This is the third Jules Dassin film I’ve written about on this blog, and why not? The man’s filmography is impeccable and varied. Everyone knows (or should know) Rififi (1955), but that film overshadows a career spanning four decades and several countries and working in modes from wartime dramas (Nazi Agent, 1942), to classic noirs (Night and the City, 1950) to social dramas (Up Tight! 1968) to romances (Circle of Two, 1981). Hawks deservedly gets a ton of credit for delving into various genres, but Dassin was no slouch himself.
Phaedra is an awesome film. It features a post-Psycho Anthony Perkins and Melina Mercouri (Dassin’s second wife) in the retelling of Euripides classic myth or incest and sexual tension.
There are some truly great, cinematic moments in Phaedra. Perkins and Mercouri both shine. Perkins is often maligned for just playing Norman Bates over and over, but I think that’s simply his inherent boyishness and not his actual ability. Here he’s far from that sinister innkeeper. His Alexis demands range – the change from fleeting, naive artist, to hardened businessman, and essentially back again is no easy task. For her part, Mercouri (nicknamed “The Last Greek Goddess”) oozes a throaty sexuality.
Mikis Theodorakis, who I recently mentioned in my blog for Night Train, does it again with a phenomenal score. Check it out here. Skip up to 1:35 for my favorite part:
Dassin’s film is big, and the beginning of this trailer shows off the huge set-pieces and gorgeous photography by Jacque Natteau (who also shot Dassin’s 1960 flick Never on Sunday). The narrator is unfortunately your typical Hollywood voice-over, and really doesn’t do the passion of the film any justice.
Still there are a few glimpses of other visual stunning moments. Check out 1:20 for a beautiful use of contrast, costume design, and an effective high angle shot to really emphasize the depth.
2:17 is really great. The sex scene between Alexis and Phaedra is shot so surreally – through flames, with smoke wavering in front of the lens and featuring (as at 2:19) plenty of close-up synecdoche shots (I made that up, but I think it makes sense here):
There are several great scenes in Phaedra. Here’s a brief example of why Dassin is so great (and smart). This scene starts with Phaedra in the foreground, frame-left. Alexis is off-screen and in the bathroom:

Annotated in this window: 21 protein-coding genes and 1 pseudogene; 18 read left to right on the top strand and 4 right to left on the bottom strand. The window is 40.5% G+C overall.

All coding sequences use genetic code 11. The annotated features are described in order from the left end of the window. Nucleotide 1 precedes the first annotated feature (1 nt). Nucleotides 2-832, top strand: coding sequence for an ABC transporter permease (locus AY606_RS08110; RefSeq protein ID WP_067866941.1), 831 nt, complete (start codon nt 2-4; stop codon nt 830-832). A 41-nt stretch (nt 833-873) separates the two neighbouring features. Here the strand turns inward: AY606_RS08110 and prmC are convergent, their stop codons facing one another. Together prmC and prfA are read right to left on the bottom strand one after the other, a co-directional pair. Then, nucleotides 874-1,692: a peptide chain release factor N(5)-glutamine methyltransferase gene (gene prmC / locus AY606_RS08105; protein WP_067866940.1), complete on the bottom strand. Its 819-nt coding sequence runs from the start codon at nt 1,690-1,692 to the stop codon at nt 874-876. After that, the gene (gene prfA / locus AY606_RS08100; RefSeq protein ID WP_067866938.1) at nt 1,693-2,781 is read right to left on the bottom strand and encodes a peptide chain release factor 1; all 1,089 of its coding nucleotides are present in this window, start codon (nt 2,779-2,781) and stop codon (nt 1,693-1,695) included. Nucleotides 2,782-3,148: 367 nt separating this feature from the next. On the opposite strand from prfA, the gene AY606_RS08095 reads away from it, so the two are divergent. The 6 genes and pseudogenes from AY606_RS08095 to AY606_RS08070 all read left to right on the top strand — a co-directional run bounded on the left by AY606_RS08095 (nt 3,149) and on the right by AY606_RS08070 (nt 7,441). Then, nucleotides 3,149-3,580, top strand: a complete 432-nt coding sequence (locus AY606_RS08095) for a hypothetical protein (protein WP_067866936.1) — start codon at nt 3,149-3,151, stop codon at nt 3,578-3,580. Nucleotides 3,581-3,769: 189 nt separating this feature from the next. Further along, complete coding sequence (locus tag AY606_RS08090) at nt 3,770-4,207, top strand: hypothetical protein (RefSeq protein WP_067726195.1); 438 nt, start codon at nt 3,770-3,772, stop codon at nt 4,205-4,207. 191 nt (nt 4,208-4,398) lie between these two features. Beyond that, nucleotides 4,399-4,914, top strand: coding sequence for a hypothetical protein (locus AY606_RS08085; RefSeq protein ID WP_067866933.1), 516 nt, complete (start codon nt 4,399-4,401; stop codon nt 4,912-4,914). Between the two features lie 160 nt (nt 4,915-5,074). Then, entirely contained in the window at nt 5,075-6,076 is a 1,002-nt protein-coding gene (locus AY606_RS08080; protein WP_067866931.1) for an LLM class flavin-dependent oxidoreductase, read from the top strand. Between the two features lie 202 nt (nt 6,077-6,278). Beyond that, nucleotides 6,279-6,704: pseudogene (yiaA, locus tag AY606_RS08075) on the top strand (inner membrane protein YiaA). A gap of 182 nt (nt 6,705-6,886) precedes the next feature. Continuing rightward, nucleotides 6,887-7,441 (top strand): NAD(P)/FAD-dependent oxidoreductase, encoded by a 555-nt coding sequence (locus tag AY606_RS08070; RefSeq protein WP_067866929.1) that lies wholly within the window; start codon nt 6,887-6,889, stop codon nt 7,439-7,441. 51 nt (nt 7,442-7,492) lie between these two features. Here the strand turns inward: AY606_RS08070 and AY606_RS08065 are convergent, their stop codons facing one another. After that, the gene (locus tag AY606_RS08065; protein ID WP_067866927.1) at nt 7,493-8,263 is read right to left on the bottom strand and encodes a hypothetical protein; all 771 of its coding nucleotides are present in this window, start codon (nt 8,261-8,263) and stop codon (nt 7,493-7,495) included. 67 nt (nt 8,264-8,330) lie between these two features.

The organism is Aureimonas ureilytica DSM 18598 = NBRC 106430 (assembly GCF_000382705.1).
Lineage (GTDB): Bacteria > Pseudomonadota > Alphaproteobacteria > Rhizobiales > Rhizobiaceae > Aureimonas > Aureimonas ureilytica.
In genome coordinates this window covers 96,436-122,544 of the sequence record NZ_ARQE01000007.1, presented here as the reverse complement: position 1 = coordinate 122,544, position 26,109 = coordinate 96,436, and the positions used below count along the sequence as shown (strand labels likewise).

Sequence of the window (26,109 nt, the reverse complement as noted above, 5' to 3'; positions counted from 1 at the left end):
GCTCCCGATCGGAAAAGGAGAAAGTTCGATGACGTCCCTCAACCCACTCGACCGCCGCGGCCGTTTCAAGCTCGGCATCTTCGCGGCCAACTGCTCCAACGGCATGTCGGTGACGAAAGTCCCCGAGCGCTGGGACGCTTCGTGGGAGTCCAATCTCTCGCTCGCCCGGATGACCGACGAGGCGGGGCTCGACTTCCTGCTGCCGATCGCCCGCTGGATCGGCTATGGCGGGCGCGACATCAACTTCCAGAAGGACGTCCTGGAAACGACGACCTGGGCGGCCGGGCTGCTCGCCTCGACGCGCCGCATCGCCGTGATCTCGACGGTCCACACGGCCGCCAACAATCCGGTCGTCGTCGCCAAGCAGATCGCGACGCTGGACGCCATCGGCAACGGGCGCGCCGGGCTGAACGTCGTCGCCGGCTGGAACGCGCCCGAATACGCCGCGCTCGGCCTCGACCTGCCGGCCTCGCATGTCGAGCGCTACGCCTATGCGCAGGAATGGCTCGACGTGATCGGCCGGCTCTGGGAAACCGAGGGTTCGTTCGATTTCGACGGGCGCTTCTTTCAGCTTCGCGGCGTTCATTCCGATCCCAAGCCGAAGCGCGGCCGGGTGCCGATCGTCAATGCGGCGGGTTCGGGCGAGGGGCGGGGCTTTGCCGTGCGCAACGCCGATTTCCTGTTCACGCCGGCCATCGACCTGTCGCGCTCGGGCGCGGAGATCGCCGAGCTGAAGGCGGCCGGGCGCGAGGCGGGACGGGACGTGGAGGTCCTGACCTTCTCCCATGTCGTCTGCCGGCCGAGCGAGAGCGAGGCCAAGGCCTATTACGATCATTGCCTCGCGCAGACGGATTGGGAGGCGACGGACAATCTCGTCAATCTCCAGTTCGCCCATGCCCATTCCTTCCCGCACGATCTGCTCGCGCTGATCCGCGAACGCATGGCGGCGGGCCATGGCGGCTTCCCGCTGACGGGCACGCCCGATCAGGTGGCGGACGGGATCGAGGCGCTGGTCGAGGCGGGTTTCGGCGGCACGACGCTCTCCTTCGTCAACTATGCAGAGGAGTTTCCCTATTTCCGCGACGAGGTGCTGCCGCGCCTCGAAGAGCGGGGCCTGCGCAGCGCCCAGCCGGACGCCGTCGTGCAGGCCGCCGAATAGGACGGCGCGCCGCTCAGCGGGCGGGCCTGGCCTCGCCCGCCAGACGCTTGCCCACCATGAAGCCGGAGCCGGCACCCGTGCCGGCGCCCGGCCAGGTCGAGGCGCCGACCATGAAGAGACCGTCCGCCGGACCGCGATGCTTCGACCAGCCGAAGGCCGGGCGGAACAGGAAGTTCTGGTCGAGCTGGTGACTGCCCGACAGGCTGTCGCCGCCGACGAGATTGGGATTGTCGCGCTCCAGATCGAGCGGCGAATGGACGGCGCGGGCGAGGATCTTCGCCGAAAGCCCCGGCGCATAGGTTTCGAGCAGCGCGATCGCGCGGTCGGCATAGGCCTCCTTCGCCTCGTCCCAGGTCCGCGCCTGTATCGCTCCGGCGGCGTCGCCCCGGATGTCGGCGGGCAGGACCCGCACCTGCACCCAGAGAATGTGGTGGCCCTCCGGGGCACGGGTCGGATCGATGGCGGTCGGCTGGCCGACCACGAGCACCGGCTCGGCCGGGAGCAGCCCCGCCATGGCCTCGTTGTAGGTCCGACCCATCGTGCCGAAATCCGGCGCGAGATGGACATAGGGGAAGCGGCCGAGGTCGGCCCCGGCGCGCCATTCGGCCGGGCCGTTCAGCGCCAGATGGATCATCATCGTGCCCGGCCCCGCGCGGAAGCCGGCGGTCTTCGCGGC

She stands and walks frame-right. The camera pans with her:
She lands frame-right as Alexis comes out of the bathroom, in depth and frame-left:
It’s only the beginning of a longer scene, but this simple movement is testament to Dassin’s visual sensibility. It would be particularly easy to simply have Phaedra begin as she is seated in the lower frame. It would be easy enough to have a phone there for her to use. She’d never have to move and Alexis could just emerge from the bathroom behind her in one, much simpler, set-up.
But Dassin and Mercouri play this in a more interesting way. Her movement opens the space up, echoes her character’s internal struggle, and simply gives more visual interest in the frame. It also affords her the opportunity to begin by facing towards Alexis and end facing away from him. Mercouri makes the motion believable – not an easy task, walking aimlessly. It’s the small things in Phaedra.
Then there’s this scene. Alexis calls while Phaedra is with her husband (and Alexis’ father ) Thanos (Raf Vallone).
The camera starts in a medium wide-shot. Thanos is in the foreground, Phaedra in the middle ground and frame, and Phaedra’s friend/servant Anna (Olympia Papdouka) is in the background:
Dassin cuts to a few telling reaction shots-
-which tell the emotion. Eventually Thanos calls her to the phone. As she approaches the camera dramatically dollies in to a 2-shot:
Thanos, eagerly listening in, blocks from frame-left to frame-right, which reveals Anna in the background. If Phaedra’s tear-stained face doesn’t tell the story, then Anna’s slack-armed, motionless stance does:
Phaedra hangs up and she and Anna walk away from camera.
After Phaedra and Anna diminish in frame, the opposite happens with Thanos. There’s a huge dolly forward, framing him from a wide-shot to a close-up as he speaks enthusiastically. Dassin uses the foreground trees to really make you feel the move:
If there’s one thing that this shows us of Dassin’s aesthetic, it’s that he never shoots into a corner. Seriously. I’m hard-pressed to think of more than one or two times that Dassin doesn’t frame his characters with a ton of depth behind them.
This is also an expert use of the expressive camera – both dolly moves tell part of the story – Phaedra’s apprehension, Thanos’ enthusiasm. And staging to tell the story in near-still images (Phaedra flanked by Thanos and Anna; Anna revealed as in-depth behind Thanos and Phaedra).